Implementing SRU in Perl
As a part of a sponsored National Science Foundation (NSF) grant called Ockham, the University Libraries of Notre Dame implemented a set of SRU modules and scripts written in Perl. This text describes this process in more detail. (The page is also available in the form of one-page hand-out.)
Ockham is a sponsored NSF Digital Library grant with co-PI's at Emory University, Virginia Tech, Oregon State University, and the University of Notre Dame. The primary purpose of the grant is/was to explore and implement programatic methods of better integrating NSF digital library content into traditional library settings through the use of "light-weight" protocols. In general, light-weight protocols were characterized as non-proprietary, modular in design, and Web Services-based methods for data exchange and display. We used the name Ockham to denote our desire to be not overly complicated. Our example implementations included, among other things, a registry of digital library collections and services, a Find More Like This One service, and an Alerting service. For more information about Ockham see http://ockham.org/.
Notre Dame was charged with implementing the Alerting service. This service, analogous to a current awareness service, is intended to provide the means of learning "What's new?" from the NSF Digital Library. In a nutshell, this is how it works:
- The last thirty days of metadata content available from the NSF OAI Repository is harvested and saved locally.
- The content is indexed.
- Searches against the index are returned as HTML pages, email messages, or RSS feeds.
- Everyday content is harvested from the Repository that is one day old.
- Everyday content older than thirty days is deleted from the local cache.
- Go to Step #2.
Through such an algorithm, the user is expected to articulate one or more searches against the index and then save useful queries as RSS feeds in their RSS news reader. Using this approach the user should be able to read their news feeds on a daily basis as view an ever-changing set of results.
With the help of a very able and expert Perl programmer, the Alerting service was implemented through a set of object oriented Perl modules and accompanying scripts:
- Ockham::Alert supports the harvesting/caching/indexing process. Given a set of one or more OAI URL's and associated dates, this module allows the developer to harvest OAI content, save it to a local cache (relational database), and dump the data from the cache to an indexer. Since traditional library content also manifests itself as MARC data, the module supports the incorporation of this data into the cache as well.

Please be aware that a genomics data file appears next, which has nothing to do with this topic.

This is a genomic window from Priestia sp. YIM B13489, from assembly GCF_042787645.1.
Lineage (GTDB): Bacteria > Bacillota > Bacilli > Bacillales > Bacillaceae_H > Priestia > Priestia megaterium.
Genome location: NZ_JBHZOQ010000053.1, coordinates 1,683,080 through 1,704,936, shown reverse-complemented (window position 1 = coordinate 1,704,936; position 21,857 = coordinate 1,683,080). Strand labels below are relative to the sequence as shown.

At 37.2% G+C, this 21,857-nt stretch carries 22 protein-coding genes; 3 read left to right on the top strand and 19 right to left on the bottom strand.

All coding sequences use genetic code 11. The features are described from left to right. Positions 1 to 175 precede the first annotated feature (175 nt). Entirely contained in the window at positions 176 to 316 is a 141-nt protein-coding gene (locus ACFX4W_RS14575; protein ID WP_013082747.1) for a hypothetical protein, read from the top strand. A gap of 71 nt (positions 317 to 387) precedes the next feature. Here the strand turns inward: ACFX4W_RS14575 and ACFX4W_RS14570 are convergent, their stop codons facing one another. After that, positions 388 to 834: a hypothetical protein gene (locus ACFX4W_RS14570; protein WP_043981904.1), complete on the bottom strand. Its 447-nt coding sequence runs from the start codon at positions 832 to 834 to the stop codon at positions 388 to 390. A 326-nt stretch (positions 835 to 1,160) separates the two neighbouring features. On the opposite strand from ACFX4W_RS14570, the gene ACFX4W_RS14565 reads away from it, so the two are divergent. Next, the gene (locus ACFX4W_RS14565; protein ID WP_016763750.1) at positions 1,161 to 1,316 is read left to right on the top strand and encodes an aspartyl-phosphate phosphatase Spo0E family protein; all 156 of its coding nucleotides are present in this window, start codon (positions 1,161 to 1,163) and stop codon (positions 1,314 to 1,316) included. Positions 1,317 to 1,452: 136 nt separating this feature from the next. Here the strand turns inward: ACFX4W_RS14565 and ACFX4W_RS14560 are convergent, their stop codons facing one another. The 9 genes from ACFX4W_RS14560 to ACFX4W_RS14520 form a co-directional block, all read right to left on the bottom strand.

- SRU::Request and SRU::Response facilitate the implementation of an SRU server. The Request module is used to read the SRU operation parameter and create an associated Request object. Based on the type of the Request object, the SRU::Response module initializes and builds Response objects. The result of this build process is an XML stream in compliance with the SRU schema.
- CQL-Parser provides the ability to read CQL statements and convert them into queries supported by an underlying indexer. The indexer used in this implementation is swish-e. CQL-Parser is essentially a port of Mike Taylor and IndexData's cql-java package, and we are appreciative of their support.
Links to source code and our implementation are available at http://alert.ockham.org/.
The implementation more or less does what it was designed to do.
For example, through a cron job the content of the cache is successfully updated and indexed on a daily basis. Freetext, rudimentary Boolean, and fielded queries are accurately supported by the SRU client and server. Since search results are returned to the client as XML, it is easy to transform the results into HTML, email messages, or RSS news feeds.
The downside includes problems with the indexer. Swish-e only supports 7-bit characters and consequently non-ASCII characters are indexed and displayed poorly. Just as much of a problem is the regular harvesting of the data. While harvests are completed smoothly, new items to an OAI repository were not necessarily written recently. Instead, new items in an OAI repository are defined as items recently added. Things written in 1996 are not necessarily new, but they are returned in harvests because they are new to the repository. This can be confusing and frustrating to users.
Thus, we consider our implementation a qualified success. It is light-weight, standards-compliant, and non-proprietary. Libraries or other content providers could take the tools we have created and apply them to their own settings for their own purposes. A different indexer could be used, and an institution could make an effort to only add truly new items to their repository.
Creator: Eric Lease Morgan <firstname.lastname@example.org>
Source: This text was presented during the ALA Annual Meeting in Chicago, 2005.
Date created: 2005-06-14
Date updated: 2005-11-13
Subject(s): presentations; OCKHAM (Open Community Knowledge Hypermedia Administration and Metadata); SRU (Search/Retrieve URL Service);